War Crimes Court Acquits Croatian Generals
BELGRADE, November 16 (RIA Novosti) - In a ruling condemned by Serbia, the UN war crimes tribunal on Friday overturned the verdicts against two Croatian generals convicted of war crimes and crimes against humanity.
Judges at the Appeals Chamber of the International Criminal Tribunal for the former Yugoslavia (ICTY) in The Hague ordered the immediate release of Generals Ante Gotovina and Mladen Markac.
In 2011 the two men were sentenced to 24 years and 18 years respectively over the killing of ethnic Serbs in an offensive to retake Croatia's Krajina region.
About 200,000 ethnic Serbs were driven from their homes in Krajina and at least 150 were killed in an offensive known as Operation Storm.
The ICTY in 2011 ruled that both men were part of a criminal conspiracy led by the late Croatian President Franjo Tudjman to expel Serbs, but appeals judges said no such conspiracy existed.
Thousands of people in Croatia's capital Zagreb cheered the court’s ruling.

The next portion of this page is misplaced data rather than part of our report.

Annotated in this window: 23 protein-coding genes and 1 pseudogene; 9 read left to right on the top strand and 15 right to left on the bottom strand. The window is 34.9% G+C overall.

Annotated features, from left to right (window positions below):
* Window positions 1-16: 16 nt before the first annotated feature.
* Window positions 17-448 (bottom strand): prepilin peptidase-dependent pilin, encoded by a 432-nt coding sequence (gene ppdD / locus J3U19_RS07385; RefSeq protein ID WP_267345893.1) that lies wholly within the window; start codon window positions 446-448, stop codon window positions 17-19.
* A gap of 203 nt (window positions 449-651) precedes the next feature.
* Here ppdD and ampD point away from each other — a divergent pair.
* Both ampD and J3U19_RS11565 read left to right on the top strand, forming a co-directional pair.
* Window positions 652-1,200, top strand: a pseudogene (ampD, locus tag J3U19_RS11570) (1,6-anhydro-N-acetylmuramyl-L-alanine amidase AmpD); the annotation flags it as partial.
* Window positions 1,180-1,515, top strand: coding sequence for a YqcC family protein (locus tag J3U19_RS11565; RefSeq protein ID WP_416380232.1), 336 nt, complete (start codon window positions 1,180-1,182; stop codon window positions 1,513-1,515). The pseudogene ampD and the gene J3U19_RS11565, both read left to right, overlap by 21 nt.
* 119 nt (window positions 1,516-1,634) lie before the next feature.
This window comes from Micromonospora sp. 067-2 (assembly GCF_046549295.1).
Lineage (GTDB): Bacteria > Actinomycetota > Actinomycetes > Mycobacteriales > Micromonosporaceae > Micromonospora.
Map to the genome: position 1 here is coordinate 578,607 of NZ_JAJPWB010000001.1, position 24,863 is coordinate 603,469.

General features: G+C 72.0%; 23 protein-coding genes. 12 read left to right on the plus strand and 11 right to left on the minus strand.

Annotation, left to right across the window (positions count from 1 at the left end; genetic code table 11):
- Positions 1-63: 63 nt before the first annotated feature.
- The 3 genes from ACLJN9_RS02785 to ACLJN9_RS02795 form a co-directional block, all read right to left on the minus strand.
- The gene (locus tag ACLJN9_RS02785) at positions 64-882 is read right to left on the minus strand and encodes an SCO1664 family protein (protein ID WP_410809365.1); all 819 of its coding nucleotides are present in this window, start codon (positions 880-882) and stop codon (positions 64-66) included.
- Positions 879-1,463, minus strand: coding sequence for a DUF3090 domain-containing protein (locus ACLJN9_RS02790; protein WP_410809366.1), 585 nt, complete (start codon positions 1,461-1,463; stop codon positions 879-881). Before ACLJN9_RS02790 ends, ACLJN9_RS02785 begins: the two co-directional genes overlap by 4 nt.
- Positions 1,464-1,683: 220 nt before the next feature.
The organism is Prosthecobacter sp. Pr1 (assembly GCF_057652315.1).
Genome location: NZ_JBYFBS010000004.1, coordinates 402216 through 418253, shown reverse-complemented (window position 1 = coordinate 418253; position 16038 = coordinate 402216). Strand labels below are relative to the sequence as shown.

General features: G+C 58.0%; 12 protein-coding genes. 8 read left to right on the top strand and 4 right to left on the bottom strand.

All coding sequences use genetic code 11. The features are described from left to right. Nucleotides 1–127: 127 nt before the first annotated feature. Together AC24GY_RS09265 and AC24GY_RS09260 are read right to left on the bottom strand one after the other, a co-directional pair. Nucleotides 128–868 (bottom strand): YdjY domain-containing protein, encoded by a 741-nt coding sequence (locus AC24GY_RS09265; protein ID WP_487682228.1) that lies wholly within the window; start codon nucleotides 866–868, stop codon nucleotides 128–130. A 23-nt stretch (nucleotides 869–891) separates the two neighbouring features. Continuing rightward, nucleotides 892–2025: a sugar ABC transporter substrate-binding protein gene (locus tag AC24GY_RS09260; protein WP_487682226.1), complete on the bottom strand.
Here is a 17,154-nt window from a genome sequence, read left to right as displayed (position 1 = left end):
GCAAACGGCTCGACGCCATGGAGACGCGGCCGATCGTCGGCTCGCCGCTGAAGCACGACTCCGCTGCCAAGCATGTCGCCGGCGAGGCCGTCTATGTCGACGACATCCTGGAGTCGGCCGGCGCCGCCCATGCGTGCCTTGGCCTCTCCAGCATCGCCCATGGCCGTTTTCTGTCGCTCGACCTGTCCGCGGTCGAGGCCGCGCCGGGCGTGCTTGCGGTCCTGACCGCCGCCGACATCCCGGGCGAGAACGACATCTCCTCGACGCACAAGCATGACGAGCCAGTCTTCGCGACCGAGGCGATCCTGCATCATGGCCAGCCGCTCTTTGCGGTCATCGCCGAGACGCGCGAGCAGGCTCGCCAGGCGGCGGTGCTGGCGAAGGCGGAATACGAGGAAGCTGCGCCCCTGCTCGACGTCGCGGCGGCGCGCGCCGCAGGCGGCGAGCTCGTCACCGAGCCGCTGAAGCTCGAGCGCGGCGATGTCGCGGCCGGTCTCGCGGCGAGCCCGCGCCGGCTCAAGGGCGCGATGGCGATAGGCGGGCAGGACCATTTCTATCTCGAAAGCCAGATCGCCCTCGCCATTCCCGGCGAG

But Serbian War Crimes Prosecutor Vladimir Vukčević reacted angrily, saying the verdict seriously jeopardized the principle of punishment in war crimes cases.
“This is one of the greatest war crimes in the territory of the former Yugoslavia, killings, expulsion and endangering several hundreds of thousands of people and nobody has answered for it,” he was quoted by b92.net as saying.
The Hague Tribunal “has lost all credibility,” said Rasim Ljajić, the president of Serbia's National Council for Cooperation with the Hague Tribunal.
“The decision of the Appeals Chamber takes us three steps back and a perception of the Tribunal in our public will be even worse,” Ljajić said.
United Serbia leader Dragan Marković has said that the acquittal "legalizes" the biggest ethnic cleansing in Europe since WWII.
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